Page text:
The COVID-19 pandemic is a human health emergency with profound and wide-ranging economic impacts. Like many economic crises before it, the current recession has caused a marked decline in business activity, interruptions to global value chains, increased unemployment, credit squeezes, and rising government debt levels. It has also caused a liquidity shortfall for both businesses and individuals, weakening their ability to meet debt payment obligations and pushing many into a state of insolvency.
In light of the bleak financial reality faced by countless firms during the pandemic, questions arise as to whether these businesses can withstand the storm. A recent note by the World Bank Group explores the pandemic’s early impact on formal business insolvency filings and provides predictions as to what can be expected in the medium and long term.
Economic recessions are linked to surges in insolvency filings in both advanced and emerging economies. In early 2020, a rapid consensus emerged predicting a sizeable increase in the number of business insolvencies due to the pandemic’s negative economic impacts. Many expected rates to repeat the escalation of filings experienced during the 2008 Global Financial Crisis. However, the evidence that emerged in the following months painted a very different picture: Formal business insolvency cases dropped in many countries—in many cases, significantly—in the second and third quarters of 2020.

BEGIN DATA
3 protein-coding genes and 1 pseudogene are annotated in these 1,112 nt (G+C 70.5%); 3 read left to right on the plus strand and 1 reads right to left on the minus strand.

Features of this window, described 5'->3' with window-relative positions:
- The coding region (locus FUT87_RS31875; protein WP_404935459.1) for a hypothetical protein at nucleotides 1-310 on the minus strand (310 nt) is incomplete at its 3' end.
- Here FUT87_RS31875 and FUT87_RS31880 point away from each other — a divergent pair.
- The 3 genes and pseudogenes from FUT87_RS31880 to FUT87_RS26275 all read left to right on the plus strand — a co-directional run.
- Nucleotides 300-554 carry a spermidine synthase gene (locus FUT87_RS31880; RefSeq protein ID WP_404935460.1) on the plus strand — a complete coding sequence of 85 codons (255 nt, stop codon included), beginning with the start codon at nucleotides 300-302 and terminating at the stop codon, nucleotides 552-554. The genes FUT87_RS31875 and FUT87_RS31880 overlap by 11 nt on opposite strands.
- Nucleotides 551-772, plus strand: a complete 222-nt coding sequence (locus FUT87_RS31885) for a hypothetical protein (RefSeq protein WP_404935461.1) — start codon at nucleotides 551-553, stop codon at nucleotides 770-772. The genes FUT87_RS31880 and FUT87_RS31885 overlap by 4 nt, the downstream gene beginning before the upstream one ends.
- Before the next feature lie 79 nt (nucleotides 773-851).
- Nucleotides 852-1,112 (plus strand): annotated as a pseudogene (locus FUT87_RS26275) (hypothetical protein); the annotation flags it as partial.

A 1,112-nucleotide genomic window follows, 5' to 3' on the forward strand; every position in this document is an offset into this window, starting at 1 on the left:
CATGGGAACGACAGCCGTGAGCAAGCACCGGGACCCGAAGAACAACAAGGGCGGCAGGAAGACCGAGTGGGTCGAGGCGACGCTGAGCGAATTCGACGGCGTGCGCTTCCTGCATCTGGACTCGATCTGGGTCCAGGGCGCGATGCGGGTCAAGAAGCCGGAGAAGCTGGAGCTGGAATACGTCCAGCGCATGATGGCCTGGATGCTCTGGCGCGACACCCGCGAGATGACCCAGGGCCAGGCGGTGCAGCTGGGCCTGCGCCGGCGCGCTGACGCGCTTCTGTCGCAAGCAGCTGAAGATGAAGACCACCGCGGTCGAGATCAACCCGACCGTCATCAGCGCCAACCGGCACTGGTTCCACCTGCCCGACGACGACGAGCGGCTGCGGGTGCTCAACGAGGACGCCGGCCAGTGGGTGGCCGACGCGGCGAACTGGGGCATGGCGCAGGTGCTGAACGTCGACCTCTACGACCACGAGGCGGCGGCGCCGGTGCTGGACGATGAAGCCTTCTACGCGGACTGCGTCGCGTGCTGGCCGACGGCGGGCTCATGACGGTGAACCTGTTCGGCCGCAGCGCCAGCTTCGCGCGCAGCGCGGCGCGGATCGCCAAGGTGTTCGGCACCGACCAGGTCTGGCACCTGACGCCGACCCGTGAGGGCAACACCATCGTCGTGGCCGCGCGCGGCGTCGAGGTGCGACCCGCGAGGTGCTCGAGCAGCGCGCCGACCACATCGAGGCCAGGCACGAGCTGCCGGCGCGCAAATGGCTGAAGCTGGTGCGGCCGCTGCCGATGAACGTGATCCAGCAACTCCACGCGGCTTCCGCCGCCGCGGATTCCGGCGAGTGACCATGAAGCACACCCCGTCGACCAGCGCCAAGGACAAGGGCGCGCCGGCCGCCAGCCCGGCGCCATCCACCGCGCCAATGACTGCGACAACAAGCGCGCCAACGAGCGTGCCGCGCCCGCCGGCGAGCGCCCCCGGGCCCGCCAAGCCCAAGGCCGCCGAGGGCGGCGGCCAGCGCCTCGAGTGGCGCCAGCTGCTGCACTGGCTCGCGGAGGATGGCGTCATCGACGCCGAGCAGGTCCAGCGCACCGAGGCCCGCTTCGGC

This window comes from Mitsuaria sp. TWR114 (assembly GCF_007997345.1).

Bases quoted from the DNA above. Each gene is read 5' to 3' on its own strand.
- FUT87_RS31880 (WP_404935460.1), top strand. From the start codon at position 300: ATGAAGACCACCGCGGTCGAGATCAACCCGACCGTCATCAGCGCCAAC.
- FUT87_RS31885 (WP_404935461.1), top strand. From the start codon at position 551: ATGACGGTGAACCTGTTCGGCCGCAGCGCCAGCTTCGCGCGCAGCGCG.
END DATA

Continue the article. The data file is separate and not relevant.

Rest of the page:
This trend was partly due to the unprecedented level of fiscal support programs and payment holidays implemented by governments and the private sector. Several direct legal interventions also played a role, such as temporary changes to creditor rights, increased barriers for creditor-initiated insolvency filings, suspension of the duty to file for insolvency and related liabilities, and emergency debt enforcement freezes.
Figure 1: Relative Monthly Change in Business Bankruptcy Filings (compared to September 2019), by Country
Yet rates of business insolvencies are likely to increase in the medium and long term.
Lower sales, higher unemployment, heightened corporate balance sheet vulnerabilities, and enduring liquidity challenges continue to erode business finances and call for insolvency filings for distressed firms. Previous crises have demonstrated that solvency issues, debt defaults, and non-performing loan (NPL) build-up may take several quarters to peak.
Rather than avoiding the wave of business insolvency filings altogether, the evidence suggests that we have merely postponed the coming of the tide to the months and years ahead.as they fail to regain their footing in the post-pandemic economy.
Doing so will mitigate some of the pandemic’s worst economic effects, ensure sound firms are given a fair shot at survival, and build a more resilient economy to weather future crises.